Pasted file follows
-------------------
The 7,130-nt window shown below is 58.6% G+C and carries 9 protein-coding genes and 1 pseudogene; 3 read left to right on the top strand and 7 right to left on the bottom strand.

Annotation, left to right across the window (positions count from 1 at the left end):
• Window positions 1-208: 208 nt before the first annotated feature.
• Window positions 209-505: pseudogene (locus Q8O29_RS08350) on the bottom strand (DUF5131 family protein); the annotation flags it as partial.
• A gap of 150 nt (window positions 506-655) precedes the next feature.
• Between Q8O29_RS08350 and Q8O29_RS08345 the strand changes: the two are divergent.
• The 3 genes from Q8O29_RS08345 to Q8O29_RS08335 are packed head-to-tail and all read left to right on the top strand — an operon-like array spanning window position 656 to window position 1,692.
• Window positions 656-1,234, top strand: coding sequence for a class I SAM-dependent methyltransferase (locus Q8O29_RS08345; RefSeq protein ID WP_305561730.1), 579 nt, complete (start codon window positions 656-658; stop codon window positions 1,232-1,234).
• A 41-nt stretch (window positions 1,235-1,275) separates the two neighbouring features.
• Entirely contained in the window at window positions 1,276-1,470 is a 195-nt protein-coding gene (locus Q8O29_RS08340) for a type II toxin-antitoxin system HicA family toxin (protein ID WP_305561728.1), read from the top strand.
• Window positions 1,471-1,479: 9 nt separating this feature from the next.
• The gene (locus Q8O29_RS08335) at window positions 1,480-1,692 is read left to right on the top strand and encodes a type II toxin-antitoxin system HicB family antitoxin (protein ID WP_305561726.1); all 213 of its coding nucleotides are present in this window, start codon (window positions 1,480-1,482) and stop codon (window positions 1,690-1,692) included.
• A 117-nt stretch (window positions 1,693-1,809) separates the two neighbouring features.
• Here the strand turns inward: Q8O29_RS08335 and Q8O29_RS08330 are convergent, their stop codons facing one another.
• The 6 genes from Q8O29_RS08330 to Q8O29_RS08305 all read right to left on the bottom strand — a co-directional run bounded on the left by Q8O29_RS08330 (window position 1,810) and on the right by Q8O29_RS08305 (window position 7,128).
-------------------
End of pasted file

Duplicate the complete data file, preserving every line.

The 7,130-nt window shown below is 58.6% G+C and carries 9 protein-coding genes and 1 pseudogene; 3 read left to right on the top strand and 7 right to left on the bottom strand.

Annotation, left to right across the window (positions count from 1 at the left end):
• Window positions 1-208: 208 nt before the first annotated feature.
• Window positions 209-505: pseudogene (locus Q8O29_RS08350) on the bottom strand (DUF5131 family protein); the annotation flags it as partial.
• A gap of 150 nt (window positions 506-655) precedes the next feature.
• Between Q8O29_RS08350 and Q8O29_RS08345 the strand changes: the two are divergent.
• The 3 genes from Q8O29_RS08345 to Q8O29_RS08335 are packed head-to-tail and all read left to right on the top strand — an operon-like array spanning window position 656 to window position 1,692.
• Window positions 656-1,234, top strand: coding sequence for a class I SAM-dependent methyltransferase (locus Q8O29_RS08345; RefSeq protein ID WP_305561730.1), 579 nt, complete (start codon window positions 656-658; stop codon window positions 1,232-1,234).
• A 41-nt stretch (window positions 1,235-1,275) separates the two neighbouring features.
• Entirely contained in the window at window positions 1,276-1,470 is a 195-nt protein-coding gene (locus Q8O29_RS08340) for a type II toxin-antitoxin system HicA family toxin (protein ID WP_305561728.1), read from the top strand.
• Window positions 1,471-1,479: 9 nt separating this feature from the next.
• The gene (locus Q8O29_RS08335) at window positions 1,480-1,692 is read left to right on the top strand and encodes a type II toxin-antitoxin system HicB family antitoxin (protein ID WP_305561726.1); all 213 of its coding nucleotides are present in this window, start codon (window positions 1,480-1,482) and stop codon (window positions 1,690-1,692) included.
• A 117-nt stretch (window positions 1,693-1,809) separates the two neighbouring features.
• Here the strand turns inward: Q8O29_RS08335 and Q8O29_RS08330 are convergent, their stop codons facing one another.
• The 6 genes from Q8O29_RS08330 to Q8O29_RS08305 all read right to left on the bottom strand — a co-directional run bounded on the left by Q8O29_RS08330 (window position 1,810) and on the right by Q8O29_RS08305 (window position 7,128).